Paris returns to cafes as hunt for terror suspects continues

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Gunfire and explosions shook the northern Paris suburb of Saint-Denis early Wednesday as heavily armed police stormed a building where suspects linked to Friday's deadly terrorist attacks were believed to be holed up. Police blocked off roads before dawn Wednesday and told residents to stay inside in Saint-Denis, a diverse, working-class area that is home to the Stade de France sports arena where three suicide bombings took place Friday. The situation developed quickly over many hours, but by late morning in Paris, the French government said the siege was over. (Photo: CNN)

PARIS  — A week after terrorist attacks shattered a French Friday evening, Parisians grasped for the things they love — cafes and bistros.

The search for normalcy in a city shaken to its core persisted even as suspects remained on the run and investigators desperately fought to keep terrorists from striking again.

Back to the bar

The cafes and bistros of Paris are the French capital’s living room.

At the coaxing of President Francois Hollande and restaurateurs, Parisians have rallied behind the hastag #TousAuBistrot, basically “everyone to the bistro” or “back to the bar.”

“What would our country be without its cafes, concerts, sport events, museums?” Hollande asked this week.

Even as they try to get back to normal, Parisians are keeping a wary eye on the latest developments.

Ringleader dead

They did so knowing French authorities had identified the body of Abdelhamid Abaaoud. He was killed during a dramatic raid that shook the Saint-Denis neighborhood and collapsed an entire floor of an apartment building. But investigators say their work is far from finished.

A series of raids in Belgium and the search of a home on the outskirts of Paris Thursday were the latest signs of investigators’ efforts to piece together — and take down — the network of terrorists behind the attacks before they can strike again.

The Paris prosecutor has also identified a woman who blew herself up during the raid: 26-year-old Hasna Ait Boulahcen, a relative of Abaaoud.

Investigators haven’t revealed much about the suicide bomber. Friends of her family in their hometown of Aulnay-sous-Bois, on the northeastern outskirts of Paris, said she had lived there until recently. Residents in the area told CNN authorities had taken her mother and brother into custody. And the Paris prosecutor’s office told CNN that police were searching the mother’s home.

Interior Minister Bernard Cazeneuve said Abaaoud “played a decisive role” in the Paris attacks and played a part in four of six terror attacks foiled since spring, with one alleged jihadist claiming Abaaoud had trained him personally.

Nathalie Gallant, the attorney for Abaaoud’s father, told CNN that her client feels guilty about her son’s radicalization and is “relieved” that his son is dead.

She said the father thinks his son was a “psychopath” and “became the devil.”

Searching for suspects

Authorities have said they believe at least two suspects in the Paris attacks could be on the run.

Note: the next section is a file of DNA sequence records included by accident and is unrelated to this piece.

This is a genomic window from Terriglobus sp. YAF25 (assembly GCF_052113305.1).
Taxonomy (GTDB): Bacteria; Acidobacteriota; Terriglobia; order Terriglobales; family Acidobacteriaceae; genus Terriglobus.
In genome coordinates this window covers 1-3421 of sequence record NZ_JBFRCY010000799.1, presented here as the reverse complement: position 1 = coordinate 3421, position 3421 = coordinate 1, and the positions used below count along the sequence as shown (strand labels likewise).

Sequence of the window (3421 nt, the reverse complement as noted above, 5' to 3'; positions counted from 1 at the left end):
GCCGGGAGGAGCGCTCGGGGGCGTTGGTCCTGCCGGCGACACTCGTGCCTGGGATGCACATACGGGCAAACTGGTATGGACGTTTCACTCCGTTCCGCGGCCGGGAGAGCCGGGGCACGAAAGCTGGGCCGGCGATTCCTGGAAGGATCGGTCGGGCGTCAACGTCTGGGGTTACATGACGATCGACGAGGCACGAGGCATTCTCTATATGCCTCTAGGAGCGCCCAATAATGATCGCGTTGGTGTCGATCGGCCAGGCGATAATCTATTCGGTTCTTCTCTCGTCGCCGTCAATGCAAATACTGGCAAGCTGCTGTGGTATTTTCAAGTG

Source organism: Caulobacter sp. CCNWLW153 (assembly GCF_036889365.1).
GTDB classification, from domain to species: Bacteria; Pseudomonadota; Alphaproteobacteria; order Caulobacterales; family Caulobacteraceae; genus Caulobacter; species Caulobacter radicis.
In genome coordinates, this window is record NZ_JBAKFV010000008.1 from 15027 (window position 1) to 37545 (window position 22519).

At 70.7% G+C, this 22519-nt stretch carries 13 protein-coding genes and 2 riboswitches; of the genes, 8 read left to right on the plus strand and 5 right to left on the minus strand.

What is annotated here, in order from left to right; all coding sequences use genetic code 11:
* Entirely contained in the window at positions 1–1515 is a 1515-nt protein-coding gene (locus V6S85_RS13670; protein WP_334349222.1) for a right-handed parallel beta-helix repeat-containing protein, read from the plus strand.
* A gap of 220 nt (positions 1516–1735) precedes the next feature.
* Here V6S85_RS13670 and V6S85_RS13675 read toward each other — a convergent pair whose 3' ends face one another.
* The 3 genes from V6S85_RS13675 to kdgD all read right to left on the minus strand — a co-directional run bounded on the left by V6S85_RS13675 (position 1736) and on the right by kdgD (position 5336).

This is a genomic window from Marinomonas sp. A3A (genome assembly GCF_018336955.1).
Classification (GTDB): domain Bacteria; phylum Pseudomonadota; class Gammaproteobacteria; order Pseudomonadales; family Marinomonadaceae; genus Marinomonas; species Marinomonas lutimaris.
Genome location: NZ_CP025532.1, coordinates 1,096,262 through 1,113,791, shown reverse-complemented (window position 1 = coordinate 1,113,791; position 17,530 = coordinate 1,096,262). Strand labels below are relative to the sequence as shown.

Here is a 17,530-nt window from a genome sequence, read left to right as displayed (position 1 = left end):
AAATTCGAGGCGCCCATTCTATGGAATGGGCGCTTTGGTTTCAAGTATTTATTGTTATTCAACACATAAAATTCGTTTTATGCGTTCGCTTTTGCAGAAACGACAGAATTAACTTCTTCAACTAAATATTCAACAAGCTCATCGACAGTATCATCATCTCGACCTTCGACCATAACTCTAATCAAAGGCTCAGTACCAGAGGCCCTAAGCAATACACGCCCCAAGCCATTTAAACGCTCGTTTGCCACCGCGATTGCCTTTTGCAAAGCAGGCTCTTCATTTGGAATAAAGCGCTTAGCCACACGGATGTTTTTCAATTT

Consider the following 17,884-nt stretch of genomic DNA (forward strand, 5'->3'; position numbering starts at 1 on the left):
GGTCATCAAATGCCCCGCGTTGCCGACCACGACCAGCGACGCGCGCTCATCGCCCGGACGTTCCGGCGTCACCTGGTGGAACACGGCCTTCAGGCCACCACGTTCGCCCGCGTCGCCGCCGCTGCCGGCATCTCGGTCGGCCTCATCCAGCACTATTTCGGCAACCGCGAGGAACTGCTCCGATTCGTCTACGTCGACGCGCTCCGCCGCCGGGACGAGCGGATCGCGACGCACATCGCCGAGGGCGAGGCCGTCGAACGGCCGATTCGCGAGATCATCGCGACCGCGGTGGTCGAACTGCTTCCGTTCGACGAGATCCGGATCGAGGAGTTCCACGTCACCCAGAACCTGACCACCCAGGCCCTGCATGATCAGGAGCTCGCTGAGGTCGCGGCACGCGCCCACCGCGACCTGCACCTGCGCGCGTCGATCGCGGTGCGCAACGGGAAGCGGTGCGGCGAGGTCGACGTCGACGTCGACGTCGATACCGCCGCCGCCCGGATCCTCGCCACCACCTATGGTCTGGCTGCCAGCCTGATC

Salah Abdeslam, 26, is the subject of an international search warrant. He was last seen driving toward the Belgian border when police stopped and questioned him a few hours after the attacks, not knowing that he was involved. Now, his whereabouts are unknown.

Wherever he is, Gallant, who also represents Abdeslam’s brother Mohamed, said the family hasn’t heard from him and is hoping Abaaoud’s death will persuade him to surrender.

“He’s waiting to know if Salah is dead or still on the run,” she said.

Belgium, where Abdeslam and Abaaoud both lived and spent time together in prison, has also become a key focal point of the investigation.

With pockets of the country seen as fertile ground for jihadist recruiters, it’s where members of a suspected terror cell waged a deadly gun battle in January with police and also where three Americans in August overpowered a radical Islamist gunman on a Paris-bound train.

Investigators there detained nine people in raids across the country Thursday, and later released seven of them. Some of them, authorities said, were tied to Bilal Hadfi, one of the suicide bombers who died in last week’s Paris attacks.

France wants wider anti-ISIS coalition

French authorities are using a state of emergency declared by President Francois Hollande to carry out a widespread clampdown on potential terrorist threats, detaining dozens of people, putting more than 100 others under house arrest and seizing an alarming array of weapons.

At the President’s request, France’s lower house voted Thursday to extend the state of emergency for three more months. The bill now goes to the French upper house, or Senate, for an expected vote Friday.

Hollande said he would appeal to world leaders to form a wider coalition to go after ISIS, including meeting next week with U.S. President Barack Obama and Russian President Vladimir Putin.

Russia has taken military action in Syria independently of the U.S.-led coalition, attacking ISIS but also other groups opposed to Syrian President Bashar al-Assad, a close ally of Moscow.

And France’s interior minister, Cazeneuve, will press the case for more concerted European action, during an upcoming European Union justice council meeting in Brussels.

Talking to French lawmakers Thursday about extending the state of emergency, Prime Minister Manuel Valls warned that not taking steps to combat ISIS could have dire consequences. For proof, he pointed to their history of executions, bombings, beheadings and added that the use of chemical and biological weapons can’t be ruled out.

“The way they are killing is constantly evolving,” Valls said. “The grim imagination of those giving the orders has no limit.”

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